Category Archives: New Testament

Sabbatum Excerpt: Who Did Luke Think Jesus Was?


Luke indicates his views about Jesus in a speech attributed to Peter on the day of Pentecost – the first point at which Luke reports preaching about Jesus after his exaltation. In addition to the image of Jesus baptizing in the Spirit (which Lk 3:16 presumably derives from “Q”), in Acts 2:33 Jesus “pours out” the Spirit, a clear allusion to God pouring out the Spirit in 2:17-18 (the only other passage in Luke-Acts that uses ekcheo). Jewish texts also speak of God pouring out wisdom (Sir 1:9) as his gift (Sir 1:10; cf. Acts 2:38). But the most obvious source of the language, in view of the allusion to Acts 2:17-18, is Joel 2:28-29, where God pours out the Spirit.

Moreover, Peter interprets the name of the “Lord” (the divine name in Hebrew) in terms of Jesus of Nazareth in Acts 2:21, 38 (interpreting Joel 2:32 by way of Ps 110:1). By concluding that the gift of the Spirit was available to “as many as God would call,” Luke clearly echoes the end of Joel 2:32 (3:5 LXX), completing the quotation interrupted in Acts 2:21. That is, having finished his exposition of “whoever calls on the Lord’s name” (2:21) by showing that the name on which they must call is Jesus’ (2:38), he concludes the quotation in 2:39. The salvific name of God, then, is “Jesus.” That other early Christians interpreted the Joel text similarly in the 50s (Joel 2:32 in Rom 10:9, 13) signals that Luke follows an earlier tradition of interpretation.


Craig S. Keener, The Historical Jesus of the Gospels (Grand Rapids, MI: William B Eerdmans Publishing Company, 2009), 279.

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Sabbatum Excerpt: Daniel Wallace Thanking Bart Ehrman for Wake-up Call


The excerpt is taken from a journal review by Daniel B. Wallace on Dr. Bart D. Ehrman’s : Misquoting Jesus: The Story Behind Who Changed the Bible and Why.


 

Letting the public in on scholarly secrets about the text of the Bible is not new. Edward Gibbon, in his six-volume bestseller, The Decline and Fall of the Roman Empire, noted that the Comma Johanneum, or Trinitarian formula of 1 John 5.7–8, was not authentic. This scandalized the British public of the eighteenth century, for their only Bible was the Authorized Version, which contained the formula. “Others had done [this] before him, but only in academic and learned circles. Gibbon did so before the general public, in language designed to offend.” Yet by the time the Revised Version appeared in 1885, no trace of the Comma was to be found in it. Today the text is not printed in modern translations, and it hardly raises an eyebrow.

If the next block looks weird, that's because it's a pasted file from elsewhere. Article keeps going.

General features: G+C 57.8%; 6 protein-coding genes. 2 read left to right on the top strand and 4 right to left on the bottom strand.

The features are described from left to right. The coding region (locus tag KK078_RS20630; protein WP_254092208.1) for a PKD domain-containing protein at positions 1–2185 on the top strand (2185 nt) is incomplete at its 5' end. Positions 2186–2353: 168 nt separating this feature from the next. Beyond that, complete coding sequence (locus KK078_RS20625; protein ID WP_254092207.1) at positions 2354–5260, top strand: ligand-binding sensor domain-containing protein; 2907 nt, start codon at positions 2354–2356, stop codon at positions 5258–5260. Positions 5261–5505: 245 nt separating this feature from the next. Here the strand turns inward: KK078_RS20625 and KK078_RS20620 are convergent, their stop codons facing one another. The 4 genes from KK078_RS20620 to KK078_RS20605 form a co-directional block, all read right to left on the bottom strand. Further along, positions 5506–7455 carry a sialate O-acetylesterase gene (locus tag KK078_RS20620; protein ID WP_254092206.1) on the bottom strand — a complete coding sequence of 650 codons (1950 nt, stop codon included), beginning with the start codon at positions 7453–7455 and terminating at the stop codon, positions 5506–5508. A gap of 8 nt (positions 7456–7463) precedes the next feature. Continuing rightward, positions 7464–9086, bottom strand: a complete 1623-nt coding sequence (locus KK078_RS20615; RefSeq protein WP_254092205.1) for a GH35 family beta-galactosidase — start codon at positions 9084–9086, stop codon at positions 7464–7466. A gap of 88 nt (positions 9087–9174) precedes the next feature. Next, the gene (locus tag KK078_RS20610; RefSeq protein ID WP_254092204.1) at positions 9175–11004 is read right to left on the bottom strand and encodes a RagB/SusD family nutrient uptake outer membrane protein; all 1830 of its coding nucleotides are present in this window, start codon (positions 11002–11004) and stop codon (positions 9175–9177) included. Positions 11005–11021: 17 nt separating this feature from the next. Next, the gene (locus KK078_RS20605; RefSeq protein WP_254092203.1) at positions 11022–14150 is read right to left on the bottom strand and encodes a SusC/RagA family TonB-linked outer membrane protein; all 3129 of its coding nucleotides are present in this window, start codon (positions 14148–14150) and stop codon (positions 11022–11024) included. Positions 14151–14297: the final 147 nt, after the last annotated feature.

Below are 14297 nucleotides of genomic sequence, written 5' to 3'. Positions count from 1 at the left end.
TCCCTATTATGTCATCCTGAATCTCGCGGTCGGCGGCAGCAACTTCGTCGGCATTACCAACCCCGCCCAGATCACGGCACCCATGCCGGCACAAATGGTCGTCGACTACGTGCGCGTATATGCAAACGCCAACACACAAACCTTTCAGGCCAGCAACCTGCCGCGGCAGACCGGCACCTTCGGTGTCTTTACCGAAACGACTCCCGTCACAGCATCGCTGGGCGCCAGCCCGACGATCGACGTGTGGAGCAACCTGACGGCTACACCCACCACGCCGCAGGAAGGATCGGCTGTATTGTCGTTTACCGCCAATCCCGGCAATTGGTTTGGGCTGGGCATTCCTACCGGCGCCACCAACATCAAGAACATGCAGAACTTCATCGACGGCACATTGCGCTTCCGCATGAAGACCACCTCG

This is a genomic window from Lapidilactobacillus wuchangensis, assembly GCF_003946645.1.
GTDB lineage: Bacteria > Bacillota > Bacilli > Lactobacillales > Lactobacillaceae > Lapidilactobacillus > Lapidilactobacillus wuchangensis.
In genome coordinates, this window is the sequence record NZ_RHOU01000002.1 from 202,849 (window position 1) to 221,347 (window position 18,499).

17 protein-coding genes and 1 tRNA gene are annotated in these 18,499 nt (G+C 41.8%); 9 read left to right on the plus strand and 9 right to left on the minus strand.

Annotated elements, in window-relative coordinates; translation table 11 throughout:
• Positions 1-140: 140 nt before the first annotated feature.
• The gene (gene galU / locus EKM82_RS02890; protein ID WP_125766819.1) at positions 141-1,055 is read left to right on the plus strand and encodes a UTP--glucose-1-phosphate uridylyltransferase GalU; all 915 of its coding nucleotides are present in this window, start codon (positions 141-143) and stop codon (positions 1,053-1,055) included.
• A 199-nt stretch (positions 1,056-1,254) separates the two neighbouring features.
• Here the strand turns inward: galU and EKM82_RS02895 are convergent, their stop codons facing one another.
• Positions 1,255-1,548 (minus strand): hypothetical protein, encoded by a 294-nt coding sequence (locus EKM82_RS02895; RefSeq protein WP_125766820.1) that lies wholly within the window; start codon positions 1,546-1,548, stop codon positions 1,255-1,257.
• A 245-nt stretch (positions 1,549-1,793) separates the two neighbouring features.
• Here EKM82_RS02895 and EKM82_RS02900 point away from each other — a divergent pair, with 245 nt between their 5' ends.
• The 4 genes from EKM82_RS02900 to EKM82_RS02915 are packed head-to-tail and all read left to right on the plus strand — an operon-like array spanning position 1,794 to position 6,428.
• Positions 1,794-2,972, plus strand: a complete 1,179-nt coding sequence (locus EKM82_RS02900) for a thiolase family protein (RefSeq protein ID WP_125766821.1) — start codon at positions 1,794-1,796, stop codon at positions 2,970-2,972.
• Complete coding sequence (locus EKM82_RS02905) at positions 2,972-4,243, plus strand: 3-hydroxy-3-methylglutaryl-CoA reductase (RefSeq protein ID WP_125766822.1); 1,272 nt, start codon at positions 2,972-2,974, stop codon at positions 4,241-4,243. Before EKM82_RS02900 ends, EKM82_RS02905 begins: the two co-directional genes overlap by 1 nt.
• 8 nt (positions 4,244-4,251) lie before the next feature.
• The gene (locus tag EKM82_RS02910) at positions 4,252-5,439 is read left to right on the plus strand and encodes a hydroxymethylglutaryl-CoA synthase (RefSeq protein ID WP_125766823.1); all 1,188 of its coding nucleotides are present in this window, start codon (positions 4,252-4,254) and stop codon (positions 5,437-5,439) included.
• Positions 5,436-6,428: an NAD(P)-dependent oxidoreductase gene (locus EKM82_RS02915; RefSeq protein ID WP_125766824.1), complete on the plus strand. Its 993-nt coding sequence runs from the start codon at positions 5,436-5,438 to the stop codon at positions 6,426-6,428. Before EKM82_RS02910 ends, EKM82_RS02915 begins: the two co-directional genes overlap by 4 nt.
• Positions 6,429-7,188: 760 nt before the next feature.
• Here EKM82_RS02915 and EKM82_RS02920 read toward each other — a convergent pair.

Ehrman has followed in Gibbon’s train by exposing the public to the inauthenticity of Mark 16.9-20 and John 7.53-8.11. The problem here, though, is a bit different. Strong emotional baggage is especially attached to the latter text. For years, it was my favorite passage that was not in the Bible. I would even preach on it as true historical narrative, even after I rejected its literary/canonical authenticity. And we all know of preachers who can’t quite give it up, even though they, too, have doubts about it. But there are two problems with this approach. First, in terms of popularity between these two texts, John 8 is the overwhelming favorite, yet its external credentials are significantly worse than Mark 16’s. The same preacher who declares the Markan passage to be inauthentic extols the virtues of John 8. This inconsistency is appalling. Something is amiss in our theological seminaries when one’s feelings are allowed to be the arbiter of textual problems. Second, the pericope adulterae is most likely not even historically true. It was probably a story conflated from two different accounts. Thus, the excuse that one can proclaim it because the story really happened is apparently not valid.